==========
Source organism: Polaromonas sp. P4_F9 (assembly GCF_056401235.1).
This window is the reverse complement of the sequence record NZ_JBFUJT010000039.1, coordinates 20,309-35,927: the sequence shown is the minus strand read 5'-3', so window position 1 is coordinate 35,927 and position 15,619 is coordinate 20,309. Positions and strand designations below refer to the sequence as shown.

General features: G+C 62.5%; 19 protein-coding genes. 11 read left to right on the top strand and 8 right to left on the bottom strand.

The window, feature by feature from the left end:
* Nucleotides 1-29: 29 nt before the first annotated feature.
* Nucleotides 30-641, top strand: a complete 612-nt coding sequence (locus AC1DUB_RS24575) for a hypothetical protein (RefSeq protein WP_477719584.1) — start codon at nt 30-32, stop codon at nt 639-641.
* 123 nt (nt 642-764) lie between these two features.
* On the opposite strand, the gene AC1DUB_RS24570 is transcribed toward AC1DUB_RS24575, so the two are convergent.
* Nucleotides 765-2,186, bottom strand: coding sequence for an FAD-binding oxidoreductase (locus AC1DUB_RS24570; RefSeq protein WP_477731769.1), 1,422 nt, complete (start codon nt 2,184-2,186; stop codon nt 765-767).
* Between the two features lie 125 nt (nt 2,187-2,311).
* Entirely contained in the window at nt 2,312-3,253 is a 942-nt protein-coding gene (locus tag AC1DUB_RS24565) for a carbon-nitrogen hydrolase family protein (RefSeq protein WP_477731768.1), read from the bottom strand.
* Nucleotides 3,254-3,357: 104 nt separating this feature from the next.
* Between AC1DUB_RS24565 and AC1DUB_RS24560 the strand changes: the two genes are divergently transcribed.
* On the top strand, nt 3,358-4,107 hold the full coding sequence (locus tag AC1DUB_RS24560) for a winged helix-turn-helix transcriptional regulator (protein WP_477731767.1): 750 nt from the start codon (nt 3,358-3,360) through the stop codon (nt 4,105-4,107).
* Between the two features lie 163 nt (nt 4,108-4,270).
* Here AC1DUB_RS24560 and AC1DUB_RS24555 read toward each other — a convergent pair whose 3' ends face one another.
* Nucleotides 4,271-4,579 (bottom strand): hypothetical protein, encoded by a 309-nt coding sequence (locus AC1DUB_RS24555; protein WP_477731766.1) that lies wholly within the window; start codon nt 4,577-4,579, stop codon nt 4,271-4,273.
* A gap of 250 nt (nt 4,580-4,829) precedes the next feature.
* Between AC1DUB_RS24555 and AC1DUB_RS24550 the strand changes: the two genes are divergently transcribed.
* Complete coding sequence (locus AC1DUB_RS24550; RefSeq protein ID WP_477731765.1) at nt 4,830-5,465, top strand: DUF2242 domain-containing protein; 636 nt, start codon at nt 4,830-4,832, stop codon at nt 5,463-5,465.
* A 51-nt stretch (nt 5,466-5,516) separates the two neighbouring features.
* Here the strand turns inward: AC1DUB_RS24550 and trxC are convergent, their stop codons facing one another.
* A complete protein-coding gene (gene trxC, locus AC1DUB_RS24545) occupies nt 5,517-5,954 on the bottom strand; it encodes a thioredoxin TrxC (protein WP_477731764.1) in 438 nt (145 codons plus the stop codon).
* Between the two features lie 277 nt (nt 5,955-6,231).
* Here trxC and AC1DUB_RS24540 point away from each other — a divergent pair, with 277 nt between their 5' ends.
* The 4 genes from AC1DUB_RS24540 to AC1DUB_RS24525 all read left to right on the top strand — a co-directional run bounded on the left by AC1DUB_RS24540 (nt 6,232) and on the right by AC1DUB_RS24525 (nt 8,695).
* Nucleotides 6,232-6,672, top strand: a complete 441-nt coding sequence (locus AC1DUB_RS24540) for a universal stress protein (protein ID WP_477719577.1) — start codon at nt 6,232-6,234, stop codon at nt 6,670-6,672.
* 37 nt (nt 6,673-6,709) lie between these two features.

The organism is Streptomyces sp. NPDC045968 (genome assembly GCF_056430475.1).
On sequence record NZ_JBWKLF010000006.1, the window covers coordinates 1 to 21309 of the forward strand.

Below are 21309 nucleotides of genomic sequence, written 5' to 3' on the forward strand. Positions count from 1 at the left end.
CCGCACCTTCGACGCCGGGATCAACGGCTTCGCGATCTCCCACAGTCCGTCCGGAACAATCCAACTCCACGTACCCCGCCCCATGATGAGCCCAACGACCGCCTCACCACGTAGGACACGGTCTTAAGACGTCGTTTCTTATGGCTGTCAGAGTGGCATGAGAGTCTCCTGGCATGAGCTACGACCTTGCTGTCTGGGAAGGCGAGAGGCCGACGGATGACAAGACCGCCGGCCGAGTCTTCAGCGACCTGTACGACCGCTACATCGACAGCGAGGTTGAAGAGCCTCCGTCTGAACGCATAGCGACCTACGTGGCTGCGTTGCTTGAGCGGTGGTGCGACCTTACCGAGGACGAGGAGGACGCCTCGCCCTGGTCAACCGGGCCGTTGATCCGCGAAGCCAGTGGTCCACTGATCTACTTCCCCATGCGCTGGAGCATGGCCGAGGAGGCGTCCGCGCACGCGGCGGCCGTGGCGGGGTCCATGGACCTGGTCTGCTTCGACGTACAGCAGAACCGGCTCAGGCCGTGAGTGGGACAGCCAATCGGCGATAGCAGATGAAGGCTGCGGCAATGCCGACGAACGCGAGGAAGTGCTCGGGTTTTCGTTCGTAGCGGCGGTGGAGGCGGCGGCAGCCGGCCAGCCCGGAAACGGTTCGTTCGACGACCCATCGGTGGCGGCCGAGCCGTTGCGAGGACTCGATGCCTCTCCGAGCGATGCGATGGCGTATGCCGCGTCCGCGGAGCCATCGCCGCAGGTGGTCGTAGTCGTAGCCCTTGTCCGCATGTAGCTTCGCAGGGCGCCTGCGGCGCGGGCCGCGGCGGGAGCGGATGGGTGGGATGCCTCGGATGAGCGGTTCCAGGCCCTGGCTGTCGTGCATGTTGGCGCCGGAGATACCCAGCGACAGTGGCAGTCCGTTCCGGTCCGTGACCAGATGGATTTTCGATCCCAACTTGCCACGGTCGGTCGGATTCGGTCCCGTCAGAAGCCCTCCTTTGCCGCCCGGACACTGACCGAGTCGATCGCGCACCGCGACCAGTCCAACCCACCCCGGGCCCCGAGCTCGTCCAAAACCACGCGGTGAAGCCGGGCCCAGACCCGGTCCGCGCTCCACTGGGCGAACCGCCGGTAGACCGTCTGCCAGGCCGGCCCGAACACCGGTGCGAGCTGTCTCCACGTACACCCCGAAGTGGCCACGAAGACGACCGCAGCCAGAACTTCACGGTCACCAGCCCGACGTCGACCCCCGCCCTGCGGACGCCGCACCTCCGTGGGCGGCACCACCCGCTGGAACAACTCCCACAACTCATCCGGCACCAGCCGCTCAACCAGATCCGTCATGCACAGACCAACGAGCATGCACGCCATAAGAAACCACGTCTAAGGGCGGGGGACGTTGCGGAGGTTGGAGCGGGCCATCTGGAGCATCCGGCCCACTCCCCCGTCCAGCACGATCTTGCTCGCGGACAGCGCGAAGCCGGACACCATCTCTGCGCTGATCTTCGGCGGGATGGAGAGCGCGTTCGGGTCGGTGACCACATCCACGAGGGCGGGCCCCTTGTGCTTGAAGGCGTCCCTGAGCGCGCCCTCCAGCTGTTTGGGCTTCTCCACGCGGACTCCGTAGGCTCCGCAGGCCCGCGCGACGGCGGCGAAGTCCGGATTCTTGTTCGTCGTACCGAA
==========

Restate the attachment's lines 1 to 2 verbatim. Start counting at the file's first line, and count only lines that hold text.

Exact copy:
Source organism: Polaromonas sp. P4_F9 (assembly GCF_056401235.1).
This window is the reverse complement of the sequence record NZ_JBFUJT010000039.1, coordinates 20,309-35,927: the sequence shown is the minus strand read 5'-3', so window position 1 is coordinate 35,927 and position 15,619 is coordinate 20,309. Positions and strand designations below refer to the sequence as shown.